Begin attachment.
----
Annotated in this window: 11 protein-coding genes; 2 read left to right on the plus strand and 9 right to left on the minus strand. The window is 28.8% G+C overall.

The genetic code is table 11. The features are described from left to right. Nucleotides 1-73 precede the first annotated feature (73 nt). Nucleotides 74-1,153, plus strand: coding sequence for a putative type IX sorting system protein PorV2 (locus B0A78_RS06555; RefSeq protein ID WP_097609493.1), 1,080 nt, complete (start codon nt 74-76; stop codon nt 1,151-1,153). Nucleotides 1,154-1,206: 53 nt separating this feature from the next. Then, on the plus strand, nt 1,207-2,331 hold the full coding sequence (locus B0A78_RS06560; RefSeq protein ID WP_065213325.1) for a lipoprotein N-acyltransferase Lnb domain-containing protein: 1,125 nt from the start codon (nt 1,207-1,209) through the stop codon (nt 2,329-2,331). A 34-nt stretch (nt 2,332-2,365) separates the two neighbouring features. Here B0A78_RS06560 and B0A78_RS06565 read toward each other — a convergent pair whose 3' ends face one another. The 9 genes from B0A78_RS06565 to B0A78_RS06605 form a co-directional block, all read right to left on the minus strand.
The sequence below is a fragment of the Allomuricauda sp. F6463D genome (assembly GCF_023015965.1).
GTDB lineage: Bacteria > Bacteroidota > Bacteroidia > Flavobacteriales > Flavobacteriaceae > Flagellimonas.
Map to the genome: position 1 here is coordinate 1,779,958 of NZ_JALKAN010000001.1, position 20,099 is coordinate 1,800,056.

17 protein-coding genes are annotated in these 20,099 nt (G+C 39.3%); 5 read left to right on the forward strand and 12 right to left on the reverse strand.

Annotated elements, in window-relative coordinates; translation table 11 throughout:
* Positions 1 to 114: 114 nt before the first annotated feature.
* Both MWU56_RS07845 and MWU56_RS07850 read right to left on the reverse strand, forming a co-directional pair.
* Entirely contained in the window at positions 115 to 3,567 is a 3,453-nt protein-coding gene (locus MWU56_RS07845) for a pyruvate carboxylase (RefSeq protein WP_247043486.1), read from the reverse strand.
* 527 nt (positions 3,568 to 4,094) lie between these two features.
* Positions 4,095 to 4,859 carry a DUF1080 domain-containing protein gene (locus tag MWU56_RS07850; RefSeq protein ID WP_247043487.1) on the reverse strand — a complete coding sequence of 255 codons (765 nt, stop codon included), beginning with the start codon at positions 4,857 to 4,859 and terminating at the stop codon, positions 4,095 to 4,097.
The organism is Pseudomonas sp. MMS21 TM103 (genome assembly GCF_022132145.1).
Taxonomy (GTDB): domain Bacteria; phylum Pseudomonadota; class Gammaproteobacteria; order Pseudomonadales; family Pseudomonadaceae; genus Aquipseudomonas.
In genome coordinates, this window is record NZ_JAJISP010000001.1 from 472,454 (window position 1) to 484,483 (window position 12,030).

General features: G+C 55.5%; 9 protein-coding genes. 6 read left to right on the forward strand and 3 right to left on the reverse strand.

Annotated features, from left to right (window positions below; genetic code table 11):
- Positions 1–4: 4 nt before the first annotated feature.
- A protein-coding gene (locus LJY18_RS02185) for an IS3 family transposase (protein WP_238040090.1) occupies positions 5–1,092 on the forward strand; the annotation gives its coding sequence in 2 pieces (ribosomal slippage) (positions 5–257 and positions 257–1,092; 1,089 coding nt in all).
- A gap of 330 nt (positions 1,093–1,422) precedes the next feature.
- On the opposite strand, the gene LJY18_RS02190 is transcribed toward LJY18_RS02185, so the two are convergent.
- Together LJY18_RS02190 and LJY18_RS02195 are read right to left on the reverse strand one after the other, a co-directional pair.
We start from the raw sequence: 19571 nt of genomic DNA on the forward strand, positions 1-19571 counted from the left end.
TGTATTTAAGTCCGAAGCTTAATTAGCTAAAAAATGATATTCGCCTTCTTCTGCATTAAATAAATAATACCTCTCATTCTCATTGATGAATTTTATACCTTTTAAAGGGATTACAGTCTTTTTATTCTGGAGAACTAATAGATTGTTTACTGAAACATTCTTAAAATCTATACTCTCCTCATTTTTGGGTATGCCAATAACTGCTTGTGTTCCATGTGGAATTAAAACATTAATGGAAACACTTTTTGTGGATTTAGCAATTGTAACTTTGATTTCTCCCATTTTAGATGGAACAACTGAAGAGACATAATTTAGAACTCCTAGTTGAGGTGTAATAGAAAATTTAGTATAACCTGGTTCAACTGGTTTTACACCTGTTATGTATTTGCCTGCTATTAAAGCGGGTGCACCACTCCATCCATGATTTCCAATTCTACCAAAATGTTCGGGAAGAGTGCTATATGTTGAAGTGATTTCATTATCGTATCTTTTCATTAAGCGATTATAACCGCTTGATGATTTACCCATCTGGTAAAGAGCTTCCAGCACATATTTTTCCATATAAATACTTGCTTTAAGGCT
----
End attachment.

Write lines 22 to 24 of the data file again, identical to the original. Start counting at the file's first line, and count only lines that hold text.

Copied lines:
- Together LJY18_RS02190 and LJY18_RS02195 are read right to left on the reverse strand one after the other, a co-directional pair.
We start from the raw sequence: 19571 nt of genomic DNA on the forward strand, positions 1-19571 counted from the left end.
TGTATTTAAGTCCGAAGCTTAATTAGCTAAAAAATGATATTCGCCTTCTTCTGCATTAAATAAATAATACCTCTCATTCTCATTGATGAATTTTATACCTTTTAAAGGGATTACAGTCTTTTTATTCTGGAGAACTAATAGATTGTTTACTGAAACATTCTTAAAATCTATACTCTCCTCATTTTTGGGTATGCCAATAACTGCTTGTGTTCCATGTGGAATTAAAACATTAATGGAAACACTTTTTGTGGATTTAGCAATTGTAACTTTGATTTCTCCCATTTTAGATGGAACAACTGAAGAGACATAATTTAGAACTCCTAGTTGAGGTGTAATAGAAAATTTAGTATAACCTGGTTCAACTGGTTTTACACCTGTTATGTATTTGCCTGCTATTAAAGCGGGTGCACCACTCCATCCATGATTTCCAATTCTACCAAAATGTTCGGGAAGAGTGCTATATGTTGAAGTGATTTCATTATCGTATCTTTTCATTAAGCGATTATAACCGCTTGATGATTTACCCATCTGGTAAAGAGCTTCCAGCACATATTTTTCCATATAAATACTTGCTTTAAGGCT